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New Research Explains Why Uranus And Neptune Aren’t The Same Color

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Despite the fact that Neptune and Uranus have identical masses, diameters, and atmospheric compositions, Neptune appears to be bluer than its planetary neighbor Uranus.

According to a new study led by Professor Patrick Irwin of the University of Oxford’s Department of Physics, the varied shades of blue are caused by a layer of haze that exists on both planets. If there wasn’t any haze in Neptune and Uranus’s atmospheres, they would both look almost the same shade of blue.

An international team of researchers used data from the Hubble Space Telescope, the NASA Infrared Telescope Facility, and the Gemini North telescope to make a model of the aerosol layers in Neptune’s and Uranus’s atmospheres.

According to Professor Irwin, lead author of the article published in Journal of Geophysical Research: Planets, “This is the first model to simultaneously fit observations of reflected sunlight from ultraviolet to near-infrared wavelengths.”

And “it’s also the first to explain the difference in visible colour between Uranus and Neptune.”

The team’s model includes three haze layers in the atmospheres of each planet, each at a different height. Uranus has a thicker haze layer just above the methane condensation level than Neptune, which alters the planet’s visual color.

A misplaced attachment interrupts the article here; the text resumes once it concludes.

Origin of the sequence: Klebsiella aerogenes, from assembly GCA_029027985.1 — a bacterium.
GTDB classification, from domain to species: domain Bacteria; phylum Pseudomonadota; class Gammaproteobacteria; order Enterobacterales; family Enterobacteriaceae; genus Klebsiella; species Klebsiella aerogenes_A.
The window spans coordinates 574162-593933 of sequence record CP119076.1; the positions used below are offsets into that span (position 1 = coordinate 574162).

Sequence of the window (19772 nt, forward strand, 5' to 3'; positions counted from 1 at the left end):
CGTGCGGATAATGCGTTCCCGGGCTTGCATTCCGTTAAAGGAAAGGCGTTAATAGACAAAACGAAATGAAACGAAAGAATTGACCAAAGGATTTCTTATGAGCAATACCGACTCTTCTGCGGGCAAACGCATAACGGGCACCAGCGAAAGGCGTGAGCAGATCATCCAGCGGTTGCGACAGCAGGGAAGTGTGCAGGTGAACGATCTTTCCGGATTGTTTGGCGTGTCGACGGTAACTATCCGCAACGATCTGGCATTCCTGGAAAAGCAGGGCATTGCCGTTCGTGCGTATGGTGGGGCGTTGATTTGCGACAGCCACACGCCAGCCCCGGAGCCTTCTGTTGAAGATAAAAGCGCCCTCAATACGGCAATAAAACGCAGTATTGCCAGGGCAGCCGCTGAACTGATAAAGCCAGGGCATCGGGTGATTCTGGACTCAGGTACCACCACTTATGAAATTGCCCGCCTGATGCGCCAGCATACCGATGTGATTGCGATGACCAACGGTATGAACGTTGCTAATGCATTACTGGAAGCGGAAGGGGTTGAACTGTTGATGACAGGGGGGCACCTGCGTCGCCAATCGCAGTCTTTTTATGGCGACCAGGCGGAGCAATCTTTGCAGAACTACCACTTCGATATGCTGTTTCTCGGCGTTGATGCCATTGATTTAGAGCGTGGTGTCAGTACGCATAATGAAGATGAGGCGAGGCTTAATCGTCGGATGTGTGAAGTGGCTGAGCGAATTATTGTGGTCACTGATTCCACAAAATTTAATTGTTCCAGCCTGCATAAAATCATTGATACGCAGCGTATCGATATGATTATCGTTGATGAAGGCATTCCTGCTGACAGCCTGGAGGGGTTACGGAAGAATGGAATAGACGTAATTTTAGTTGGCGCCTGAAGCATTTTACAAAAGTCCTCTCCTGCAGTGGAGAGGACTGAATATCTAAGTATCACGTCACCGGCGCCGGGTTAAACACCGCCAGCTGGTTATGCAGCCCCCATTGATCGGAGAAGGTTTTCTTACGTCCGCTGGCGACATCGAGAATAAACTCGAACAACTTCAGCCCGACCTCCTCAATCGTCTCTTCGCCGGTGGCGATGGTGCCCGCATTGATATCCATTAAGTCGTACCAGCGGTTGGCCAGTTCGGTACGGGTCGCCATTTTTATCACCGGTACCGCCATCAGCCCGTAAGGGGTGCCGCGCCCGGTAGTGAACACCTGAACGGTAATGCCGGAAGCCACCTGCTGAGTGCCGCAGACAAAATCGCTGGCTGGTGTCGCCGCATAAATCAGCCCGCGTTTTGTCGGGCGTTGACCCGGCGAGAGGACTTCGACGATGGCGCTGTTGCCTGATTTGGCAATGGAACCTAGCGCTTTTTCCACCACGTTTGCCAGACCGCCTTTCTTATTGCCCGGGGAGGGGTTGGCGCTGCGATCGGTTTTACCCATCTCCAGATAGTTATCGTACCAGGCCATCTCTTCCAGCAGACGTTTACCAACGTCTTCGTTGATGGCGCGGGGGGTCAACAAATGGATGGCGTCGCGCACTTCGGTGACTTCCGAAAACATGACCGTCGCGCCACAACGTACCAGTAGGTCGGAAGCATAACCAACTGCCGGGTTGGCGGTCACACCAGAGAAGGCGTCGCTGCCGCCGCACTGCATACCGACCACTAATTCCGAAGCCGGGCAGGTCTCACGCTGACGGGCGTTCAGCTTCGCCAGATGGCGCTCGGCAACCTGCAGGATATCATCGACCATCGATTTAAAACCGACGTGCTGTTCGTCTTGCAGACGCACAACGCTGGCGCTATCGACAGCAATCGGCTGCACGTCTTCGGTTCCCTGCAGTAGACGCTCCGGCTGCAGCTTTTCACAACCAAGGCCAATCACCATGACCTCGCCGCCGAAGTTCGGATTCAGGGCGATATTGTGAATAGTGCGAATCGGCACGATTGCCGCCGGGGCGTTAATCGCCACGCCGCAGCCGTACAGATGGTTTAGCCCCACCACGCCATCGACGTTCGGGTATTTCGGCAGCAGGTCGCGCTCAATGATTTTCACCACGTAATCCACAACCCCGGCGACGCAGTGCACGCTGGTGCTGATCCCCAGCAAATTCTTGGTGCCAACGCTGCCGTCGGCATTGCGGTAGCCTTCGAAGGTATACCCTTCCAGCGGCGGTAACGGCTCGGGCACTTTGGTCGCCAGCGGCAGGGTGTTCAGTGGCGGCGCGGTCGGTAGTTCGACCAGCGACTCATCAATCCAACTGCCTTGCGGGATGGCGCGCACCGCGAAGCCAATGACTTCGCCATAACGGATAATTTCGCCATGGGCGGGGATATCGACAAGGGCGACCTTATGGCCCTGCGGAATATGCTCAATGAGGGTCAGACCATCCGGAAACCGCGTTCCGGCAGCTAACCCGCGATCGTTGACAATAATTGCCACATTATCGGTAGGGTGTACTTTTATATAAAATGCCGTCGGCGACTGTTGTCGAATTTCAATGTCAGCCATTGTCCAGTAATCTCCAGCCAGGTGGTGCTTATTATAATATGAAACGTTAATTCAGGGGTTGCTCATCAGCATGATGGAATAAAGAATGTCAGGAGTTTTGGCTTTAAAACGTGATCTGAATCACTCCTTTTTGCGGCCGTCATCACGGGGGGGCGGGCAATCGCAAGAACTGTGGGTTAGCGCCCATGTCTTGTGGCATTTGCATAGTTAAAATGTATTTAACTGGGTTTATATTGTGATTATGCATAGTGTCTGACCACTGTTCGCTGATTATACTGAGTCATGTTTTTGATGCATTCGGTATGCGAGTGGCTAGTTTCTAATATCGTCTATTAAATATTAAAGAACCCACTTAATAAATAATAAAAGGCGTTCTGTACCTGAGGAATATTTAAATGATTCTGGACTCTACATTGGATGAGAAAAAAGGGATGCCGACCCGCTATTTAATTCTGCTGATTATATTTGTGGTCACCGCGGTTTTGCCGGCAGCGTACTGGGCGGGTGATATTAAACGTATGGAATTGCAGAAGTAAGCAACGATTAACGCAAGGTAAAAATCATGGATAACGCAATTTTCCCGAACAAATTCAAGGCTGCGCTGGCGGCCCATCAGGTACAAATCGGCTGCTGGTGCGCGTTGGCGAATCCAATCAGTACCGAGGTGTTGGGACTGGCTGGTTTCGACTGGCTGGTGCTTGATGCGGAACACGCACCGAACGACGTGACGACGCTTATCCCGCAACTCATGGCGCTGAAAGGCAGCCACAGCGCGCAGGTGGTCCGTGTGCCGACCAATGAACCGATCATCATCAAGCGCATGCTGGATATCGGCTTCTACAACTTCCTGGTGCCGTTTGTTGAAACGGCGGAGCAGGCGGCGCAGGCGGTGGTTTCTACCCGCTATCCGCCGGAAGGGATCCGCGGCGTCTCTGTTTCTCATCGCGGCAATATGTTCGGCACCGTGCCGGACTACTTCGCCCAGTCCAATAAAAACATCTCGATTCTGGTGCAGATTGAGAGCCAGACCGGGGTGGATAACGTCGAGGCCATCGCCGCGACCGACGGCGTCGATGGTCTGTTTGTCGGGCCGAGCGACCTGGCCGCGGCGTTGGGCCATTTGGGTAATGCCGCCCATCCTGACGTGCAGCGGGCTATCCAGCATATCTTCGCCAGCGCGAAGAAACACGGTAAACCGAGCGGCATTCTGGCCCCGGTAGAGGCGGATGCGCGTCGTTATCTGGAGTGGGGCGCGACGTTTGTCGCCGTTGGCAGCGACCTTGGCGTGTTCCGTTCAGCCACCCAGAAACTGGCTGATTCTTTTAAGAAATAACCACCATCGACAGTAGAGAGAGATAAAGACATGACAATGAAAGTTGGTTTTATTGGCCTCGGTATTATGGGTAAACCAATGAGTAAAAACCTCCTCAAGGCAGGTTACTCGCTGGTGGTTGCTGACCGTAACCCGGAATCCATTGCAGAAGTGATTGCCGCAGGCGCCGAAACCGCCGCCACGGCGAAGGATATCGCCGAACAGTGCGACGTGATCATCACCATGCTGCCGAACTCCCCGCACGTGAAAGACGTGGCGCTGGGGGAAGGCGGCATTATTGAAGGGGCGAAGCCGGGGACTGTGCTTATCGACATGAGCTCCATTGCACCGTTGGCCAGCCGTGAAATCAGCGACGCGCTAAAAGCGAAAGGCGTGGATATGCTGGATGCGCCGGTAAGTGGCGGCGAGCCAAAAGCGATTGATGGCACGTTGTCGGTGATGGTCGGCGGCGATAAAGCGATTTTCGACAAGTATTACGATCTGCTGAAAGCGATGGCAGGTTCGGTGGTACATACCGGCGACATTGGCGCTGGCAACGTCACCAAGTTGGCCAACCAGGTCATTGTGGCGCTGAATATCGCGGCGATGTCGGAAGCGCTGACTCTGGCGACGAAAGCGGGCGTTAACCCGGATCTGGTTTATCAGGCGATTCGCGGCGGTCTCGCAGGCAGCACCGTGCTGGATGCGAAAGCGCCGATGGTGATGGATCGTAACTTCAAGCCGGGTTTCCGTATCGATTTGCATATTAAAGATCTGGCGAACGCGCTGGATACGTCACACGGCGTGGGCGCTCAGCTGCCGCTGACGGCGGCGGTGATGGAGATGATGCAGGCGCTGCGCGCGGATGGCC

On both planets, methane ice condenses on the particles in the middle layer, making a shower of methane snow that pulls the haze particles deeper into the atmosphere, where they can help hydrogen sulfide ice condense and form a separate, deeper layer of cloud/haze.

Neptune’s atmosphere is more active and turbulent than Uranus’, implying that Neptune’s atmosphere is better at churning up gaseous methane into the haze layer, where it can condense on the haze particles and generate this snow. This operation clears more haze and keeps Neptune’s haze layer thinner than Uranus’, giving Neptune a bluer appearance than Uranus.

Excess haze on Uranus, on the other hand, accumulates in the planet’s stagnant, sluggish atmosphere, giving it a lighter hue than Neptune.

The team’s research also revealed the presence of a second, deeper layer in the model that, when darkened, might explain for dark spots seen on Neptune and more sporadically on Uranus, such as the renowned Great Dark Spot (GDS-89) on Neptune seen by Voyager 2 in 1989.

While astronomers were already aware of dark areas in both planets’ atmospheres, they had no idea which haze layer was creating them or if they were generated by a thinning or darkening of that layer.

“We hoped that developing this model would help us understand clouds and hazes in the ice giant atmospheres,” added Dr. Mike Wong, an astronomer at the University of California, Berkeley, and a member of the research team.

According to Dr. Wong, “explaining the difference in colour between Uranus and Neptune was an unexpected bonus!”

Image Credit: Getty

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